Counsel for Dreamland highlighted that the Judge in that case, Holroyd J., said that if a house is let to a tenant, and the tenant pulls down any part of it wrongfully, and not for the purpose of repair, so as to constitute waste, the person who has the first estate of inheritance has a right to an immediate possession of those materials. Arnold J. said that:
   this indicates that the chattel will belong to the landlord if it
   is removed by the tenant in an act which amounts to (unlawful)
   waste rather than (lawful) repair. But I do not read Holyroyd J. as
   meaning that, if the tenant removes the chattel for the purposes of
   repair, then the chattel will belong to the tenant [as submitted by
   Counsel for Dreamland],

Elwes v. Brigg Gas Co. (3)

In that case the landlord demised land to a tenant to erect a gas holder and other buildings in accordance with approved plans, which specified that the land would be excavated to a certain depth. During the excavations, a 2,000-year-old wooden boat was discovered embedded in the ground. The landlord demanded that the tenant deliver up the boat, but the tenant refused, claiming that it owned it.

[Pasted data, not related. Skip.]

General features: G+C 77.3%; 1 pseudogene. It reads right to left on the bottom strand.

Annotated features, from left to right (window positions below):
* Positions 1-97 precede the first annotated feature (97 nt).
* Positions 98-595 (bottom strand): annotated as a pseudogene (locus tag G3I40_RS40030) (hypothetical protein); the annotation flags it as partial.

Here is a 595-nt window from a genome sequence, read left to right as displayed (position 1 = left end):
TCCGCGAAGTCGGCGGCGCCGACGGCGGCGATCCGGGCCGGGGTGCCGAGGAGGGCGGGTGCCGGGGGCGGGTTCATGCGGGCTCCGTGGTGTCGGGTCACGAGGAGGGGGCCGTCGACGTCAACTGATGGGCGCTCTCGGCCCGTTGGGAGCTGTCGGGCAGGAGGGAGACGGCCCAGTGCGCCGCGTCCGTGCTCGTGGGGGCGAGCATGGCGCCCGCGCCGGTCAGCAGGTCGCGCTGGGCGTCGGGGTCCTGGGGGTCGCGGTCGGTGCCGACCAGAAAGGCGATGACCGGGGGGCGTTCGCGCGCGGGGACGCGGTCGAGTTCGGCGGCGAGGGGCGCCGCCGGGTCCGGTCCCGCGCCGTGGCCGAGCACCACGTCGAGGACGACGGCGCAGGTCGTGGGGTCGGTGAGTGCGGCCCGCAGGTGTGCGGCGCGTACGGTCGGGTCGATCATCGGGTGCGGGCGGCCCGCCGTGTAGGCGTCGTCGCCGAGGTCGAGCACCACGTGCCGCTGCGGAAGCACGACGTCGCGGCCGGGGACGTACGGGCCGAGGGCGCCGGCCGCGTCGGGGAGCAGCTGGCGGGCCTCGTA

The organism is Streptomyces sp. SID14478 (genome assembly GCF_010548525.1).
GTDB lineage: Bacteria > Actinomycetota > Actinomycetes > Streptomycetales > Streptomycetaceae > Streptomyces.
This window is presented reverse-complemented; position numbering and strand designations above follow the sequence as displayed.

Chitty, the Judge in the case, held that at the date of the lease, the boat was the property of the landlord. Therefore the question of whether the boat was treated as a chattel or part of the soil depended on the lease. Chitty said that:
   [T]he plans, however, are silent as to what is to be done with the
   soil excavated. In the circumstances some permission ought to be
   implied as to the removal and disposal of what might be excavated.
   The question is as to the extent of this implied permission...
   [T]he implied permission to remove and dispose ought then to extend
   to what the parties might fairly be deemed to have contemplated
   would be found in making the excavations; but beyond this point it
   ought not to be carried... In my opinion then the licence to remove
   and dispose extended to the clay and the ordinary soil likely to be
   found in pursuing the licence to excavate, but it did not extend to
   what was unknown, and not contemplated, and therefore did not
   comprise the boat.

The boat was therefore held to belong to the landlord, not the tenant.